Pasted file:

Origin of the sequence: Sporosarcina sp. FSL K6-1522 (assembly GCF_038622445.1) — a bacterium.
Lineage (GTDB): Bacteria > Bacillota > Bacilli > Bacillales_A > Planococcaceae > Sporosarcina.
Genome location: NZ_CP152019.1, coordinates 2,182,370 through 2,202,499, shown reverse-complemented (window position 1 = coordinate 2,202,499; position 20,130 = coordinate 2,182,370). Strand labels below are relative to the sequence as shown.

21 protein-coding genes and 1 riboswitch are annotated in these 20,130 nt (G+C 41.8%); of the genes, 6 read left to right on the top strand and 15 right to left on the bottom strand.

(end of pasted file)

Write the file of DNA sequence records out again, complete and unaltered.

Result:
Origin of the sequence: Sporosarcina sp. FSL K6-1522 (assembly GCF_038622445.1) — a bacterium.
Lineage (GTDB): Bacteria > Bacillota > Bacilli > Bacillales_A > Planococcaceae > Sporosarcina.
Genome location: NZ_CP152019.1, coordinates 2,182,370 through 2,202,499, shown reverse-complemented (window position 1 = coordinate 2,202,499; position 20,130 = coordinate 2,182,370). Strand labels below are relative to the sequence as shown.

21 protein-coding genes and 1 riboswitch are annotated in these 20,130 nt (G+C 41.8%); of the genes, 6 read left to right on the top strand and 15 right to left on the bottom strand.